Professor Raushel’s work is notable for the diversity of enzymatic reactions studied, and the depth of these investigations. His work has provided fundamental insight into the mechanism of action of a variety of enzymatic reactions, including arginosuccinate lyase, arginosuccinate synthase, dihydroorotase, glycogen synthase, luciferase and selenophosphate synthase. This work has consistently extended the boundaries of research on the mechanism of enzyme action.

Raushel’s signal contribution over the past twenty years is the elucidation of the mechanism by which carbamoyl phosphate synthetase (CPS) coordinates the function of three widely separated active sites to catalyze the four distinct chemical reactions required to produce carbamoyl phosphate from bicarbonate, glutamine and ATP. He first showed by purely biochemical experiments that the separate steps of the overall enzymatic reaction take place at distinct domains of the protein. He then established a collaboration with Hazel Holden and Ivan Rayment at the University of Wisconsin to solve the crystal structure for CPS. This structure confirmed all of his earlier conclusions about the domain structures for this enzyme and led to the identification of three active sites. These structures define the mechanism by which ATP hydrolysis is coupled to chemical bond formation, and for protection of the high-energy reaction intermediates from reaction with solvent. The three active sites at CPS are widely separated, but the highly unstable reaction intermediates are never released to solvent, passing instead from one site to another through two tunnels, one of which is nearly 100 Å in length. In subsequent work, Raushel and coworkers have characterized the single-molecule transport of these intermediates through the protein milieu.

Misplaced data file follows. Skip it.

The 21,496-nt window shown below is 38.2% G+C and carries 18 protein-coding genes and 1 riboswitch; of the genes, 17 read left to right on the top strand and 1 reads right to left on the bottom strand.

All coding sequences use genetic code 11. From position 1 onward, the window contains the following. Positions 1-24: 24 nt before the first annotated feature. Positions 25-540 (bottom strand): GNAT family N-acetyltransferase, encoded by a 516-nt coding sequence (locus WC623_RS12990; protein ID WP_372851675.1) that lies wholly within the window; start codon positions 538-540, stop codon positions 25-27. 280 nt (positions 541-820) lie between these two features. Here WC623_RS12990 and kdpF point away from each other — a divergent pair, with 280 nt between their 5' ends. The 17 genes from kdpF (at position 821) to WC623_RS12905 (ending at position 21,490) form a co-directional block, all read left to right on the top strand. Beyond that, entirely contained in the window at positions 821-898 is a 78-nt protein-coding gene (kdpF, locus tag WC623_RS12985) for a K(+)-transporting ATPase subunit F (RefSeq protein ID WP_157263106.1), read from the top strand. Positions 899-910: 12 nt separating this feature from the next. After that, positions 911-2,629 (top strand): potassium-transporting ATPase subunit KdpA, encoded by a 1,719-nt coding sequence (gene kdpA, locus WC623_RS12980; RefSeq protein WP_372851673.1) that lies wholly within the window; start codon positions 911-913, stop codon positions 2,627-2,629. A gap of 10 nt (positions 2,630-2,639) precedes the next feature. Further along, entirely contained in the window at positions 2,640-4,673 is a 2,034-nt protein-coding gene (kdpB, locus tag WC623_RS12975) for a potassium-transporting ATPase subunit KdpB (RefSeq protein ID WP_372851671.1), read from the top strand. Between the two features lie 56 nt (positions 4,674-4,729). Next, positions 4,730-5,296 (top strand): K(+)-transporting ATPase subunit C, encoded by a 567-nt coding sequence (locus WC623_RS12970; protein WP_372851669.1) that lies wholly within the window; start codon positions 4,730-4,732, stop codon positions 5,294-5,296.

Raushel is also interested in the phosphotriesterase responsible for the bioremediation of organophosphate pesticides and has conducted a series of penetrating studies to establish the mechanism of action of this enzyme. Structural studies, in collaboration with Holden, revealed that the active site holds a binuclear metal center, which is used to stabilize a nucleophilic hydroxide. An additional unusual feature of the phosphotriesterase is the posttranslational carboxylation of an amino side-chain of an active site lysine to generate a bridging carbamate ligand in the metal cluster.

In summary, Frank Raushel is the complete package: an insightful and highly prolific researcher who is a noted pioneer in a well-developed area of biological chemistry, a conscientious mentor to students,
and a selfless contributor to the national, and international biochemistry communities.